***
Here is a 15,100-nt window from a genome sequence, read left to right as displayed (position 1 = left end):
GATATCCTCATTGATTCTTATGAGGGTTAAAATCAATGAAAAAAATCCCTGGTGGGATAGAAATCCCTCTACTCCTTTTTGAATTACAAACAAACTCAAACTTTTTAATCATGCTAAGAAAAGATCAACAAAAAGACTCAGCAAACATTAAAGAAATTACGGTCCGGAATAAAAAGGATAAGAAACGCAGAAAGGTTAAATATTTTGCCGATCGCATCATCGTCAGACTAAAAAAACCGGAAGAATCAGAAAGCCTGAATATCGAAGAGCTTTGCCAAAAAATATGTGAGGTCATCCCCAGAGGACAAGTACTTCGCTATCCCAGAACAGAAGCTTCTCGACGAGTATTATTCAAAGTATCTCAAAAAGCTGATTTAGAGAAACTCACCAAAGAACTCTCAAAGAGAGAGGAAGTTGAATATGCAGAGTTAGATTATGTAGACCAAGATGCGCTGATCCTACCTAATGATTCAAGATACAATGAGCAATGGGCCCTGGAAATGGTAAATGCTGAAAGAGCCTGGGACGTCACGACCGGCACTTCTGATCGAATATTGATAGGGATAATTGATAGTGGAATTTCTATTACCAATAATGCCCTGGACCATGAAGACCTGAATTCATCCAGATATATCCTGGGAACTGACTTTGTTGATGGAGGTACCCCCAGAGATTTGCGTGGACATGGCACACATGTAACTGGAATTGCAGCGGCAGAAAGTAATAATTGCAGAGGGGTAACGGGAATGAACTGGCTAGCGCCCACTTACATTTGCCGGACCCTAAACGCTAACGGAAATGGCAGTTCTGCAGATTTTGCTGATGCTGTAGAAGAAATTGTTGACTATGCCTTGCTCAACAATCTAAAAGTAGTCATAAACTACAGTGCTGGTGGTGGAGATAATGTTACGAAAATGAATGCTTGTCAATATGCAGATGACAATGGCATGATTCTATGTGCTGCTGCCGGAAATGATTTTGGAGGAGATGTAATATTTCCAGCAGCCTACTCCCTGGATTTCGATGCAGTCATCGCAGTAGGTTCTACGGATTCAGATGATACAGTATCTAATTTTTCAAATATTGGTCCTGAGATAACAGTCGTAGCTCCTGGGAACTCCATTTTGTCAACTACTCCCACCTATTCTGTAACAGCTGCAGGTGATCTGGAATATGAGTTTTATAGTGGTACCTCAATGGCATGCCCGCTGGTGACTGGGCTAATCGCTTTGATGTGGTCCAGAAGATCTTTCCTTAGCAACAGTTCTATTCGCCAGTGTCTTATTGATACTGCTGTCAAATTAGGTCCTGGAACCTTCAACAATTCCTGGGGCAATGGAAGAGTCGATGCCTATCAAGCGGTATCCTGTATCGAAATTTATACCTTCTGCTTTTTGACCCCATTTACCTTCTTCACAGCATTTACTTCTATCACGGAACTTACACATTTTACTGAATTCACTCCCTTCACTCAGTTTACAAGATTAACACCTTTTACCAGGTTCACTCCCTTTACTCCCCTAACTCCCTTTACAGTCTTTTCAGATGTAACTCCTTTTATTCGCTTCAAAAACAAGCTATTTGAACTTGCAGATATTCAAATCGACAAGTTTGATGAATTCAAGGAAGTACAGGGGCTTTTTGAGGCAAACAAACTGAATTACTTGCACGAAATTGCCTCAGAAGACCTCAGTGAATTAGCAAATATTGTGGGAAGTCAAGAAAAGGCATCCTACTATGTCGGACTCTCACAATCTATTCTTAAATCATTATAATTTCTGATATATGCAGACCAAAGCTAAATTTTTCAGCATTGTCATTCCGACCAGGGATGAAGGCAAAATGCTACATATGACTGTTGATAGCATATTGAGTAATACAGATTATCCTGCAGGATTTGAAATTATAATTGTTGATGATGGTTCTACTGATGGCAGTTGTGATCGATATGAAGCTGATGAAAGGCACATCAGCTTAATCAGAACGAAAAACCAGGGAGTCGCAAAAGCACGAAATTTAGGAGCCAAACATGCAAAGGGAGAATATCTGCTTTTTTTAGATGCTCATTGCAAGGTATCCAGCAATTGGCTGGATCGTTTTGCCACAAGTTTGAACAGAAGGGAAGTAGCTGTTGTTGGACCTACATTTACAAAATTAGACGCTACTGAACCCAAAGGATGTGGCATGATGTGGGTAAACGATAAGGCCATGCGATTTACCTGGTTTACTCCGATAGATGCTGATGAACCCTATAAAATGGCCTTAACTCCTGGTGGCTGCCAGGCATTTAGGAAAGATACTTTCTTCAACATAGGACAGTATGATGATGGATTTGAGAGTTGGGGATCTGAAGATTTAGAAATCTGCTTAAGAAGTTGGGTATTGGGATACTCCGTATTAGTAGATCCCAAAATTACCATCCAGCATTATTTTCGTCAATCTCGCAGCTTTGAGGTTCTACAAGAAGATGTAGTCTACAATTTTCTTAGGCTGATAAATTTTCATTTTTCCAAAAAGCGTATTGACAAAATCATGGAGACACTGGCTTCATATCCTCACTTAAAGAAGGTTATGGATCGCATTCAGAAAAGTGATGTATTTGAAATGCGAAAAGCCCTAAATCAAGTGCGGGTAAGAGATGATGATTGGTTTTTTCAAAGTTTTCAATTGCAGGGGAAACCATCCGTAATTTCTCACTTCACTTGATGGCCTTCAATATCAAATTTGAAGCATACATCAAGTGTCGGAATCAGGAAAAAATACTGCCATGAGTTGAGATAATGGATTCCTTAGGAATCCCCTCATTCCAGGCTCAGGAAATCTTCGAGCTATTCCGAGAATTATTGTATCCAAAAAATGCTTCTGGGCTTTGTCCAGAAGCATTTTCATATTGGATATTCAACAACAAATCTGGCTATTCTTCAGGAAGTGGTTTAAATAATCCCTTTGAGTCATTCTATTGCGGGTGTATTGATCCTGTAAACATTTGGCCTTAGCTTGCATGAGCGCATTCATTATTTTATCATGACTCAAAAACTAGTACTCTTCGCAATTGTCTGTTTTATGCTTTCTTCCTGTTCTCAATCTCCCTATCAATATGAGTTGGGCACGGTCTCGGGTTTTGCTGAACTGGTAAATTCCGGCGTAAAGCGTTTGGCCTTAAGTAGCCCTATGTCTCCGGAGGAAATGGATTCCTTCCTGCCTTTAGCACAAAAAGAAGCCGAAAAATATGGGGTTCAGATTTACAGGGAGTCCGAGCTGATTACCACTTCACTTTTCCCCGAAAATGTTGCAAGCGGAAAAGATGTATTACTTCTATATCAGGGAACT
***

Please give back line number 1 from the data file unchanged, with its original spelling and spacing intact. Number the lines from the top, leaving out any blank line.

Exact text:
Here is a 15,100-nt window from a genome sequence, read left to right as displayed (position 1 = left end):